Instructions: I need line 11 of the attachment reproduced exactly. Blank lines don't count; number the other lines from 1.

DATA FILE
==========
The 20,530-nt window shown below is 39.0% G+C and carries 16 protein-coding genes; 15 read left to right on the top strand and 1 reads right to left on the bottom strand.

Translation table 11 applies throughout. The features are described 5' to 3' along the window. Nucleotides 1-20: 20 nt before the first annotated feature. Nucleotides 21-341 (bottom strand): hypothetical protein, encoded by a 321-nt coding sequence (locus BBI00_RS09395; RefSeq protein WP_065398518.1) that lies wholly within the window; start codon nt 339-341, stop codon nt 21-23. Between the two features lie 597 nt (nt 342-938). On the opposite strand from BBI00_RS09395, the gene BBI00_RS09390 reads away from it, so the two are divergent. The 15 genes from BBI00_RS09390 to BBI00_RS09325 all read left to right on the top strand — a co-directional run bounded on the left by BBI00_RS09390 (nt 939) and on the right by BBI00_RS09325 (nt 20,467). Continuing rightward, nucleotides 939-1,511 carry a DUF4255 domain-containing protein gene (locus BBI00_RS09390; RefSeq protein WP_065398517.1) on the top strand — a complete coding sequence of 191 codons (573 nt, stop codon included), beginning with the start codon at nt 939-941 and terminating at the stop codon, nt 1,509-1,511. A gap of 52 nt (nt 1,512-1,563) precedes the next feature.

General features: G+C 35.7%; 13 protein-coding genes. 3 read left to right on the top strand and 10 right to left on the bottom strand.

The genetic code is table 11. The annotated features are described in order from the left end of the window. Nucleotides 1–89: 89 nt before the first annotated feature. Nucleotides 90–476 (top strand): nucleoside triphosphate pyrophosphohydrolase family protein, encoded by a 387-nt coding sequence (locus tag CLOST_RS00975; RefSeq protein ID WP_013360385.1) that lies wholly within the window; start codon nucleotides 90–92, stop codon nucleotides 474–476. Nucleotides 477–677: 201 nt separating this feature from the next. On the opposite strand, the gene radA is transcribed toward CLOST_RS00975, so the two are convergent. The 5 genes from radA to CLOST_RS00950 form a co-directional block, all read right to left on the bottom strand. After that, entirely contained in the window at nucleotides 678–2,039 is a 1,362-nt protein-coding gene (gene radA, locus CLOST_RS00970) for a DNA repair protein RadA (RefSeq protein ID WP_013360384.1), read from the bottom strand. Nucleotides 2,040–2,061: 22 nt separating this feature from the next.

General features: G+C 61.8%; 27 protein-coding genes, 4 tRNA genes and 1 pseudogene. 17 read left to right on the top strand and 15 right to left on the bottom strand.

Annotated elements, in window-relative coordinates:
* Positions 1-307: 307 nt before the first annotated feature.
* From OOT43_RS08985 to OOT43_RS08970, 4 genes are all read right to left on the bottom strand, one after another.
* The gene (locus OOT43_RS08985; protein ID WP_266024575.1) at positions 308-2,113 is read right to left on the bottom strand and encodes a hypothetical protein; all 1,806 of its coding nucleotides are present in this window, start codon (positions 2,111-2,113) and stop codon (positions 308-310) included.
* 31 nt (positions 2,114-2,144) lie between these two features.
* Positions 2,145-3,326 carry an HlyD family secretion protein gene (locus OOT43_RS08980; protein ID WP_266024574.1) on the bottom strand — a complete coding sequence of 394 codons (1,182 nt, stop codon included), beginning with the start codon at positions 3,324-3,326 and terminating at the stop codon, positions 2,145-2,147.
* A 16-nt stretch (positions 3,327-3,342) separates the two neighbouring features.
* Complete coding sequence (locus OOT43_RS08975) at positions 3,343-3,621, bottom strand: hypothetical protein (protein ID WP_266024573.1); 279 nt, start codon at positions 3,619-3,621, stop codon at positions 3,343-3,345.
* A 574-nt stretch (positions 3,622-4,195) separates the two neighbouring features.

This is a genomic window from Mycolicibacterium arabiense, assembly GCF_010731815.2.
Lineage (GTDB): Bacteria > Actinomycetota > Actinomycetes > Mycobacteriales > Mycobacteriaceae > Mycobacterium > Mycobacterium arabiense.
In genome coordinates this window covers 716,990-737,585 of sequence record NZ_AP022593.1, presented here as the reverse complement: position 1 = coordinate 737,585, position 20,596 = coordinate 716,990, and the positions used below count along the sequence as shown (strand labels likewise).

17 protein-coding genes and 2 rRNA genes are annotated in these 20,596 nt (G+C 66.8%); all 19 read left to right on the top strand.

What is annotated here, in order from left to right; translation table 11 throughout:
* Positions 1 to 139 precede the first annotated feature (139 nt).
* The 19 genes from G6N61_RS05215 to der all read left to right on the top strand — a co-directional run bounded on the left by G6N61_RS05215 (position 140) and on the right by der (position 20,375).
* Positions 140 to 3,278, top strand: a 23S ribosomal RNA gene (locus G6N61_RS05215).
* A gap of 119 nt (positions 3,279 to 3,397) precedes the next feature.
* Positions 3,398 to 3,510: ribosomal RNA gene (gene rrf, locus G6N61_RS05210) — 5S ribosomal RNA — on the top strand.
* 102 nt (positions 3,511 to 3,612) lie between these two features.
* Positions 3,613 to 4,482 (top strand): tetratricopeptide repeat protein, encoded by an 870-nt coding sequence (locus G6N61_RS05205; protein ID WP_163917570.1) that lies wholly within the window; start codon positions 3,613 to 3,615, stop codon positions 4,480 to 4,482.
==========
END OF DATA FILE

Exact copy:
* Positions 2,145-3,326 carry an HlyD family secretion protein gene (locus OOT43_RS08980; protein ID WP_266024574.1) on the bottom strand — a complete coding sequence of 394 codons (1,182 nt, stop codon included), beginning with the start codon at positions 3,324-3,326 and terminating at the stop codon, positions 2,145-2,147.